North Carolina's largest health insurance company says enrollment through the new exchange that's part of the Affordable Care Act missed expectations, and that means premiums on the exchange will likely rise.
How far off were BlueCross BlueShield's enrollment numbers?
BlueCross expected 50 percent of its customers on the exchange to be younger than 35. But only 32 percent are under 35. That's a big deal because the mix of people is much more important than the total number.
The way health insurance works, you need a certain number of younger, healthier people to balance out the costs of older people. There's a simple reason for that: BlueCross says health care used by the average 60-year-old costs almost four times as much as the average 20-year old. So Blue Cross is factoring in how much it needs to charge in premiums to be able to cover the mix it's going to get, and it's anticipation of that mix was off.
Why was enrollment off?
The problems with the online exchange, healthcare.gov, obviously didn't help. But those were largely resolved over the past couple months.
There's another thing that BlueCross says is a large reason the numbers were off. Remember how there was all that fuss about plans being canceled? The Obama administration decided, actually, we'll let you keep those plans for another year or two. Well, BlueCross says 243,000 of its customers were eligible for those plans, many were younger and healthier, and the majority of them ended up keeping the plans.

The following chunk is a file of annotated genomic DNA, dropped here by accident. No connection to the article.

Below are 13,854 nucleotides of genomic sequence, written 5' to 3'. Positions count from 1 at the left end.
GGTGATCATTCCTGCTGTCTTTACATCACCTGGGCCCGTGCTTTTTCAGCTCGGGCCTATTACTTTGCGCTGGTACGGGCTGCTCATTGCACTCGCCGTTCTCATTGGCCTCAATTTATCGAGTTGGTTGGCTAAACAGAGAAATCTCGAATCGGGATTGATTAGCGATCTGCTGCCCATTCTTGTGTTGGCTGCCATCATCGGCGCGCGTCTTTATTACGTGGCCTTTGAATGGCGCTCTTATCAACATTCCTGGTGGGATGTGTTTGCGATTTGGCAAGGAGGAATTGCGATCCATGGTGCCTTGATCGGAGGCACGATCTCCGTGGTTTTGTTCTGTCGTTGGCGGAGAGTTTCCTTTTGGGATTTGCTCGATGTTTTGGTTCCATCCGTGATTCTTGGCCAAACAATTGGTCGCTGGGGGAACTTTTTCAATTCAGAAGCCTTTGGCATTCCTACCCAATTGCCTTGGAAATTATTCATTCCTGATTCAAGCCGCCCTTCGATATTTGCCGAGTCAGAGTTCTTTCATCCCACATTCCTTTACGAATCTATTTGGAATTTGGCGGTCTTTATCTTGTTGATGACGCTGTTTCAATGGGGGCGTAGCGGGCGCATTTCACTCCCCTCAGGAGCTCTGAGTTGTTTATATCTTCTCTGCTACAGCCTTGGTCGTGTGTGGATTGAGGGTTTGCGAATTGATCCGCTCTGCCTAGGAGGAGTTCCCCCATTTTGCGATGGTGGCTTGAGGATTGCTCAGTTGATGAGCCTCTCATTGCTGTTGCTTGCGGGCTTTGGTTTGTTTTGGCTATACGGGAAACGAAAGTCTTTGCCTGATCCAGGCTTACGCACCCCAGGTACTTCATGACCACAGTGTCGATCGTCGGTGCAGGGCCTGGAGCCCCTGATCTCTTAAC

So that right there took off a large number of people BlueCross was planning on being told you can no longer use these plans, you have to get them somewhere else – probably the exchange.
What do the missed expectations mean for the insurance market?
In short, that premiums will have to go up. BlueCross would not get specific about how much they would increase, but the company said it will file rates in June. The bottom line is that if, as BlueCross expects, it's not bringing in enough money in premiums to cover the cost of this pool of people, it'll ask for higher premiums.
Let's say I have insurance with Blue Cross but it's not through the exchange. Will my premium go up?
No – this won't impact roughly 90 percent of BlueCross' customers. The overwhelming majority of people in North Carolina (and across the country) get health insurance through their employers. So in the whole scheme of things, this is a pretty small part of BlueCross' business.
Also, keep in mind there's another insurance company that offered plans on the exchange in North Carolina, Coventry Health Care, and we haven't heard about its mix yet.